Prospective Asian doctoral students in bioscience have significantly more local and regional training options today than in the past, and the destination advice their professors give them reflects this shift. Drawing from interviews with eighty-two Asian-born, Western-trained bioscientists in academia, now working in either Singapore, India, China, or Taiwan, we analyzed the doctoral training advice they give to promising science students in their current country to assess if these scientists encourage their students to look westward for their doctoral training. We found significant variation in the doctoral destination advice that interviewees give, with the modal category of destination advice being neutral rather than emphatically West-directed. We attribute this to a growing view among interviewees that the research environment in top Asian universities has improved to the point that, from a technical standpoint, it is increasingly on par with what is available in all but the top Western universities. These changes set the stage for greater variety in the migration streams of Asian scientists-in-training in the future.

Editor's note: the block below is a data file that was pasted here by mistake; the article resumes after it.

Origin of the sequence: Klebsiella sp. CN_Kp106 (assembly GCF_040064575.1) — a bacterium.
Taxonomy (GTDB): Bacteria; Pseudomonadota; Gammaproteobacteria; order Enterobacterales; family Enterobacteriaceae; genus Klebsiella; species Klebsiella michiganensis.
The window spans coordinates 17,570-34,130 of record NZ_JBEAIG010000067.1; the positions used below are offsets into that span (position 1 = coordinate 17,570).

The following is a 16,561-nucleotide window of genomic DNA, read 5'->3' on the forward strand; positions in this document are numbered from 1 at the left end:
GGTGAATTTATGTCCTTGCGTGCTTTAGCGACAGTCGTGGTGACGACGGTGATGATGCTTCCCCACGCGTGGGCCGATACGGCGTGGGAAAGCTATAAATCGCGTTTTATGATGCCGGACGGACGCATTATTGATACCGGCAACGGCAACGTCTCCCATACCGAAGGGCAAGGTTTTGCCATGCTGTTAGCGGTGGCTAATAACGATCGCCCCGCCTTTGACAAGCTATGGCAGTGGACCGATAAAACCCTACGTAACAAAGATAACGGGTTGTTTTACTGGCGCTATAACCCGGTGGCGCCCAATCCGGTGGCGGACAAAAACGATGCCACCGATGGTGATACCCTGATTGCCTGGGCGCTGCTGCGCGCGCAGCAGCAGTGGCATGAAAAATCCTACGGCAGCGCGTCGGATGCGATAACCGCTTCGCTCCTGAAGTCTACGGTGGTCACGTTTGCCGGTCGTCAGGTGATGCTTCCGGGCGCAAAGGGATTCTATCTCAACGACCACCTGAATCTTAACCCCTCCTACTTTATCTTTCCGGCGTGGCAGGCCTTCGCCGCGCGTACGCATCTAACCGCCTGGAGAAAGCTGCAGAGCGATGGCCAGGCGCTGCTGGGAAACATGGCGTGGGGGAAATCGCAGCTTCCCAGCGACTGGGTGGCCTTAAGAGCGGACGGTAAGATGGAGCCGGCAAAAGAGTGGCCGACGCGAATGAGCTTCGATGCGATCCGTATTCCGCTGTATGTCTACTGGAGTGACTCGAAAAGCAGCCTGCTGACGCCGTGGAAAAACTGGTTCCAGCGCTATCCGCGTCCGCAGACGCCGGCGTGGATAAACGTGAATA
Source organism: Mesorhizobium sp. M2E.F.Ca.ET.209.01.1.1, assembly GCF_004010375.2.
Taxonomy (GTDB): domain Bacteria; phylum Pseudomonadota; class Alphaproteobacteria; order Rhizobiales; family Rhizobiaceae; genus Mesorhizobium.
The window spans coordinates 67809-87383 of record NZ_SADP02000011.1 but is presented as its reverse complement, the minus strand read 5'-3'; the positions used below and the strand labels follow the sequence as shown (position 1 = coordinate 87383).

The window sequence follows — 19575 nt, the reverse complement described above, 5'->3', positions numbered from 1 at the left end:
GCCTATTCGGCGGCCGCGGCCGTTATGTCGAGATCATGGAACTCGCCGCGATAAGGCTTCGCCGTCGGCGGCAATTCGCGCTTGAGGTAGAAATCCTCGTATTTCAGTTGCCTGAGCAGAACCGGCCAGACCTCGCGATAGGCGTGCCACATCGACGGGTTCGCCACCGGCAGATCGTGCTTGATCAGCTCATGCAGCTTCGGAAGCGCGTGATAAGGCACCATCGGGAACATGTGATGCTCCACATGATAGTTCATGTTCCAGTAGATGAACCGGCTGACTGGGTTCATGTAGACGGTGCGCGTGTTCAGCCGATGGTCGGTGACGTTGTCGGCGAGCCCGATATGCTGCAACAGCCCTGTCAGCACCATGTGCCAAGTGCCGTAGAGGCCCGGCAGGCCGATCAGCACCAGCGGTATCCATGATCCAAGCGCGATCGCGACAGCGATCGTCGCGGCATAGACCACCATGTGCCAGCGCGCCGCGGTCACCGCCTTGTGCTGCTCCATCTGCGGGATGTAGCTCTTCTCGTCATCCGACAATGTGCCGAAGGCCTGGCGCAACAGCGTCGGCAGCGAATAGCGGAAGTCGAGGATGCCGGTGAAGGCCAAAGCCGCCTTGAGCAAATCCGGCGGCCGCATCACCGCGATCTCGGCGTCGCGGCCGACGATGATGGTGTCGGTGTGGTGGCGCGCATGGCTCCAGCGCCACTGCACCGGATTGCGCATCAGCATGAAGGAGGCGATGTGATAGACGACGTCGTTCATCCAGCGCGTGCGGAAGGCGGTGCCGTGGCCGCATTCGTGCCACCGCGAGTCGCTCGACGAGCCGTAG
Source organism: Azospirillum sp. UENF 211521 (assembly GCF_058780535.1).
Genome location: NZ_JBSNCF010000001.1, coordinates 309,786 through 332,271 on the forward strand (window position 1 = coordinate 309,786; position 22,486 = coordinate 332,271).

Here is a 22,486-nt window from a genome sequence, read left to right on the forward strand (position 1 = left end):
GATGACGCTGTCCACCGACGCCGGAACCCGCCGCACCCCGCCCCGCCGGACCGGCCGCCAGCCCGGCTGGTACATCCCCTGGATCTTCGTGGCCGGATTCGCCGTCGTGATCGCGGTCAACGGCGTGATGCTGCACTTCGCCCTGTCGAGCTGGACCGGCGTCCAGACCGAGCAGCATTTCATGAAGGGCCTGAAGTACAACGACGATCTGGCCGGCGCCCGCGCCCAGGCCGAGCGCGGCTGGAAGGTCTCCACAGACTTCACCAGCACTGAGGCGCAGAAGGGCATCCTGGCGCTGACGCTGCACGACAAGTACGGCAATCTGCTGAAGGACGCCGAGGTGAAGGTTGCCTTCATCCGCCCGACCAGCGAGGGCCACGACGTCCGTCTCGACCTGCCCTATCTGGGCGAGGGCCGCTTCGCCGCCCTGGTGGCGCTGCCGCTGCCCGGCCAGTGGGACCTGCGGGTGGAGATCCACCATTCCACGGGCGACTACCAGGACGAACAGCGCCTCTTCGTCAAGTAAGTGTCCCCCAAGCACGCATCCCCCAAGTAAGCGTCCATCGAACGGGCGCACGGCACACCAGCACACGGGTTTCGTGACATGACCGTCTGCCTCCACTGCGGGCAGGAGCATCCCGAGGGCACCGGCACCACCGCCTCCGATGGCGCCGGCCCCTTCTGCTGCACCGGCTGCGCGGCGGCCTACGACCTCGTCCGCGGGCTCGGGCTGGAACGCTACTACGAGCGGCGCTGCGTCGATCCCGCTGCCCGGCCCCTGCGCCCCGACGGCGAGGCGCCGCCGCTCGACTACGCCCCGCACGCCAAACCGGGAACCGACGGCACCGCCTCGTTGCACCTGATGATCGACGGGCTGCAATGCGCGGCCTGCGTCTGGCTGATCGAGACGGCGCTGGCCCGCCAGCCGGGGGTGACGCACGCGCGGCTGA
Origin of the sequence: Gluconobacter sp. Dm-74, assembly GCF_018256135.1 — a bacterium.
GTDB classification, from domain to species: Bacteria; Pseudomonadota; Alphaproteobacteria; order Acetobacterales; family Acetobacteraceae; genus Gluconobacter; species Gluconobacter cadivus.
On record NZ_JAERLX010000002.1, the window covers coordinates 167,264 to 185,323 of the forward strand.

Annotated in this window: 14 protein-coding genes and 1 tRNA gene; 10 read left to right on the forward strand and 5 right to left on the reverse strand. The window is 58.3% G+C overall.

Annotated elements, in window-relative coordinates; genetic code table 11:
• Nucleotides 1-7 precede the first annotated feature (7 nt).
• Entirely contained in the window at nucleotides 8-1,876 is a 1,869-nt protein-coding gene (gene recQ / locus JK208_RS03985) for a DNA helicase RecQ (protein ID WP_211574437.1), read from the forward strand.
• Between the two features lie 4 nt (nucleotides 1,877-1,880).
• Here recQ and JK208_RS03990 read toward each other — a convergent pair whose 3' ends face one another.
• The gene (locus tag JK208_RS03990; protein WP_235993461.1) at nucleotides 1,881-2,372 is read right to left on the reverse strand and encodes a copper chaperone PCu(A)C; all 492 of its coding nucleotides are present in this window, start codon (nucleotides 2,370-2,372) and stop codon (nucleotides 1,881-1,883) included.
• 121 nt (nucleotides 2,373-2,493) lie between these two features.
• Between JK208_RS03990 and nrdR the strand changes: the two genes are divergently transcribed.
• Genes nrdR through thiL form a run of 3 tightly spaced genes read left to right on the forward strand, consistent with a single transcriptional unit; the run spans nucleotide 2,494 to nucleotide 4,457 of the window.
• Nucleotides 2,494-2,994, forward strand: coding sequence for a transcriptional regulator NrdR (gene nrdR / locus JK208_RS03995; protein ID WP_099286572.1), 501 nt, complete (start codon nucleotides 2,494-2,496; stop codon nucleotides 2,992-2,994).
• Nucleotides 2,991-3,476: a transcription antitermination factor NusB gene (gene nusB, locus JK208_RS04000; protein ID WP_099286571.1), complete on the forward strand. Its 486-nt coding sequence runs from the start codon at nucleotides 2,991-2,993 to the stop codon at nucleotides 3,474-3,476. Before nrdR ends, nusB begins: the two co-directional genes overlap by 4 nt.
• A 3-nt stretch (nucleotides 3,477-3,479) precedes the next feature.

|Keywords:||Doctoral Student Migration, High-Skilled Migration, Higher Education, Science and Technology Studies, Scientist Migration|
Assistant Professor of Sociology, Division of Social Sciences, Yale-NUS College, Singapore
Undergraduate Student, Division of Social Sciences, Yale-NUS College, Singapore
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